U nonimmigrant status is a form of relief available to victims of certain crimes and the victim’s derivative family members.  Congress created this immigration status to encourage undocumented persons to report crimes and to participate in the detection, investigation, and prosecution of crimes in the U.S. without fear of being reported to immigration authorities.  An applicant/petitioner may petition for U-nonimmigrant status if he or she lives in the U.S. or in another country.

U-nonimmigrant status allows for victims to obtain work authorization and be able to legally reside in the United States legally for four years.  With U-nonimmigrant status, a victim be eligible adjust his or her status after three years to become a lawful permanent resident. Five years later, he or she may be eligible to apply for naturalization.

Qualifying Crime

To qualify for “U” nonimmigrant status, the applicant/petitioner must have been the victim of a “qualifying” crime. Generally the crime must have occurred in the U.S., but this is not always the case.  The statute provides that the following are qualifying crimes for U-nonimmigrant status:

  • Domestic Abuse Felonious Assault Involuntary Servitude Peonage
  • Rape Sexual Assault Abusive Sexual Contact Forced Prostitution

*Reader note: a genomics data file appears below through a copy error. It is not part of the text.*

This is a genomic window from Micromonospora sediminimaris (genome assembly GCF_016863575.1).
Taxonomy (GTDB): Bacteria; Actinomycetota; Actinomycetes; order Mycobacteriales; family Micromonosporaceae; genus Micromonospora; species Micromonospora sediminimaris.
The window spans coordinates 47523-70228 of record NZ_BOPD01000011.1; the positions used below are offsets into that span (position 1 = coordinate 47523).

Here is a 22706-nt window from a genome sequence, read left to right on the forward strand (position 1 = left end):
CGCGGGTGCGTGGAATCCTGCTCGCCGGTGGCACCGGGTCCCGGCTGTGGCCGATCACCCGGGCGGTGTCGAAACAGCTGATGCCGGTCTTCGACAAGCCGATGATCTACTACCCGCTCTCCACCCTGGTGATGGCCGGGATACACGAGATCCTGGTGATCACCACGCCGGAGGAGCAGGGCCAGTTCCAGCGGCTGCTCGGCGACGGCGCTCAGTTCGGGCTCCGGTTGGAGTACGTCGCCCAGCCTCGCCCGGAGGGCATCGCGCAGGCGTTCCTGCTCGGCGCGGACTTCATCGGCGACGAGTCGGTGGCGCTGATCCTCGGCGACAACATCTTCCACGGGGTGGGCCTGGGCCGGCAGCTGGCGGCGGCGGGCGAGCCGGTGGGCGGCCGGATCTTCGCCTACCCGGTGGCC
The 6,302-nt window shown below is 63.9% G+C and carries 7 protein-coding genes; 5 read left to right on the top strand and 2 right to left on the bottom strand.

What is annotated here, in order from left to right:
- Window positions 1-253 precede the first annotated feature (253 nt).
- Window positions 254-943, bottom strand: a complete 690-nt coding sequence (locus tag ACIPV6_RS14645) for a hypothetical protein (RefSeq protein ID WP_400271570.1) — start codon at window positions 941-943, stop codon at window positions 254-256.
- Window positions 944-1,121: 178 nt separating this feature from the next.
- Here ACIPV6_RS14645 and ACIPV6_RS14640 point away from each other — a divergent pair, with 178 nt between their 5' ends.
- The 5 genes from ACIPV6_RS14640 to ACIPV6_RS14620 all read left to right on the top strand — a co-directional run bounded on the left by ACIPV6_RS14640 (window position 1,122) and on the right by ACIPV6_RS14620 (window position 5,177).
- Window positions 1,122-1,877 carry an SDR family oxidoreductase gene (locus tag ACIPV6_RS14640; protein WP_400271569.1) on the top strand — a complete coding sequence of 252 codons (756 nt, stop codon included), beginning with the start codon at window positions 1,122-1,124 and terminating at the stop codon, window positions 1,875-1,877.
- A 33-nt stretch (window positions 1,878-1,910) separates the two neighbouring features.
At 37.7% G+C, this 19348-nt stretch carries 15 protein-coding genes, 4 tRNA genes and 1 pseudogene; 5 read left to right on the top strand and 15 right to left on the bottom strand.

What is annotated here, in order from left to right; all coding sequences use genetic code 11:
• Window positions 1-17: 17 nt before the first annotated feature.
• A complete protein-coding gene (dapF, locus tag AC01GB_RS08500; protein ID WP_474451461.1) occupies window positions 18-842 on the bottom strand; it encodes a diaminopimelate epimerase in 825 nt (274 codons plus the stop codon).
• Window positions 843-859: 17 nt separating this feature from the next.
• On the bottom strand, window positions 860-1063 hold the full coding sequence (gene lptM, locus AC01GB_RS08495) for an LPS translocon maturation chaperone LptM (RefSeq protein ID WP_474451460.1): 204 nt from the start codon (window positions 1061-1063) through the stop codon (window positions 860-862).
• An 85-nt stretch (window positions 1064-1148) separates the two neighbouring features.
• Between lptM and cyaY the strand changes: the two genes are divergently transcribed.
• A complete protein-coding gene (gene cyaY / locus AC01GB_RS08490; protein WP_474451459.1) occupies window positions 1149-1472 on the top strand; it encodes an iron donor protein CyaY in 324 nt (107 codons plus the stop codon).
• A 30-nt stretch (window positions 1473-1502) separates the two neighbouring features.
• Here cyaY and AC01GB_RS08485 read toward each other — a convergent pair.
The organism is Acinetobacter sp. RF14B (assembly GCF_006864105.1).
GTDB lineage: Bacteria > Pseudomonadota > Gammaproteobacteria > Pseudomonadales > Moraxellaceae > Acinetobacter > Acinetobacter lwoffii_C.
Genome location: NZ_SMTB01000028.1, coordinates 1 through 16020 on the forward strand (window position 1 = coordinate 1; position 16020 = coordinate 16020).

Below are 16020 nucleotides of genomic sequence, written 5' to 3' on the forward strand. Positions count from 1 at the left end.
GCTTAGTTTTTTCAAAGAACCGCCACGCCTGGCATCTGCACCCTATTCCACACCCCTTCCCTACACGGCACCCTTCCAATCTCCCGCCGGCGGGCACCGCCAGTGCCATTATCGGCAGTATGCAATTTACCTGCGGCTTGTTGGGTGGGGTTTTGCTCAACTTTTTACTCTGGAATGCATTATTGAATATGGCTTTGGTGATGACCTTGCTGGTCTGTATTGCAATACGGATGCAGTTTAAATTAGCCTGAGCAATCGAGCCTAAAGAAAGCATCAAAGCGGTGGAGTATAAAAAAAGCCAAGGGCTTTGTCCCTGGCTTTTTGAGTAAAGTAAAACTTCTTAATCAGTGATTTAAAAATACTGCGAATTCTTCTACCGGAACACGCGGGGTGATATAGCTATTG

• Sexual
  • Exploitation
  • Abduction
  • Being held hostage
  • Slave trade
  • Unlawful Criminal False Imprisonment
  • Trafficking Blackmail Extortion Obstruction of Justice
  • Witness Tampering
  • Female Genital Mutilation
  • Incest
  • Kidnapping
  • Manslaughter Murder Torture
  • Perjury Attempt to commit any of the above

Certification Process:

The victim must be able to show that you assisted a law enforcement agency with the detection, investigation, or prosecution of a crime.   For example, the victim may have helped by calling the police and reporting the crime to the police.   The law enforcement agency also must agree to certify that the victim was helpful to the investigation and continues to be helpful.   This means the victim cannot unreasonably refuse to assist law enforcement.    The certification requirement is met by submitting a specific form (Form I-918B) in which the designated certifying official of the law enforcement agency indicates to the Immigration Service that the victim assisted in the investigation or prosecution of the qualifying crime.  Unfortunately, the law enforcement agency is not obligated to sign a certification form on behalf of the victim and each agency may have different procedures for signing U visa certifications. If the certification is not provided by law enforcement, the U-visa will not be granted. If you are given the required certification, it is important that it be submitted within 6 months of being signed as it will expire, and you will be required to obtain a new certification.

Substantial Physical or Mental Injury

The victim must also demonstrate that the crime caused he or she to suffer substantial physical or mental injury. Thus, the victim should submit evidence of injury such as medical or hospital  records, police reports, photographs, letters from physicians or qualified mental health providers, medication prescriptions, witness statements, and any other relevant document.